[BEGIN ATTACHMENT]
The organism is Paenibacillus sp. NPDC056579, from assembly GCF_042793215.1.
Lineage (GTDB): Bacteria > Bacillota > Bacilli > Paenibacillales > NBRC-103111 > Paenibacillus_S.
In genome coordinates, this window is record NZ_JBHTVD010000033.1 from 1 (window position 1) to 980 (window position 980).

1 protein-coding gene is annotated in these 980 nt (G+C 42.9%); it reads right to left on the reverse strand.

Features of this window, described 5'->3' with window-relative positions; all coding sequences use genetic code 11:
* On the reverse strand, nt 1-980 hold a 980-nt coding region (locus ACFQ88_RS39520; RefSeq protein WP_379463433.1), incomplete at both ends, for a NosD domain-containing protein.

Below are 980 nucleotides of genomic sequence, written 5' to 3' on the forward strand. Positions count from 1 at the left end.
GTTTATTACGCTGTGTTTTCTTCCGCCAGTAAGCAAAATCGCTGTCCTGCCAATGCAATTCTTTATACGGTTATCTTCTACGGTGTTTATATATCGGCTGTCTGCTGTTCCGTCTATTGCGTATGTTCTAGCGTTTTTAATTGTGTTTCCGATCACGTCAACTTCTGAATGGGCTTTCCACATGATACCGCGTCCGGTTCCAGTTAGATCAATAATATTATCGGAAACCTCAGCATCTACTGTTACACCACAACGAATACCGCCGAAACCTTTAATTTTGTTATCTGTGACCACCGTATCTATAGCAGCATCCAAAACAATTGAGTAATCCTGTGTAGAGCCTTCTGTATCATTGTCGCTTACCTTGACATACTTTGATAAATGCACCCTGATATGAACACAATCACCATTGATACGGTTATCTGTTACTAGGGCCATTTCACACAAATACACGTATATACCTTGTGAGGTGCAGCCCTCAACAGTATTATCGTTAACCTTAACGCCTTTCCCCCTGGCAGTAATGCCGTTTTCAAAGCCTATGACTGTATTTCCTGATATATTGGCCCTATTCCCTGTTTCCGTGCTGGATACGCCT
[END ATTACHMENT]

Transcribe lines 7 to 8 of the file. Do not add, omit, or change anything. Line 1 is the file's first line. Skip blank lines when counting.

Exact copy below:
Below are 980 nucleotides of genomic sequence, written 5' to 3' on the forward strand. Positions count from 1 at the left end.
GTTTATTACGCTGTGTTTTCTTCCGCCAGTAAGCAAAATCGCTGTCCTGCCAATGCAATTCTTTATACGGTTATCTTCTACGGTGTTTATATATCGGCTGTCTGCTGTTCCGTCTATTGCGTATGTTCTAGCGTTTTTAATTGTGTTTCCGATCACGTCAACTTCTGAATGGGCTTTCCACATGATACCGCGTCCGGTTCCAGTTAGATCAATAATATTATCGGAAACCTCAGCATCTACTGTTACACCACAACGAATACCGCCGAAACCTTTAATTTTGTTATCTGTGACCACCGTATCTATAGCAGCATCCAAAACAATTGAGTAATCCTGTGTAGAGCCTTCTGTATCATTGTCGCTTACCTTGACATACTTTGATAAATGCACCCTGATATGAACACAATCACCATTGATACGGTTATCTGTTACTAGGGCCATTTCACACAAATACACGTATATACCTTGTGAGGTGCAGCCCTCAACAGTATTATCGTTAACCTTAACGCCTTTCCCCCTGGCAGTAATGCCGTTTTCAAAGCCTATGACTGTATTTCCTGATATATTGGCCCTATTCCCTGTTTCCGTGCTGGATACGCCT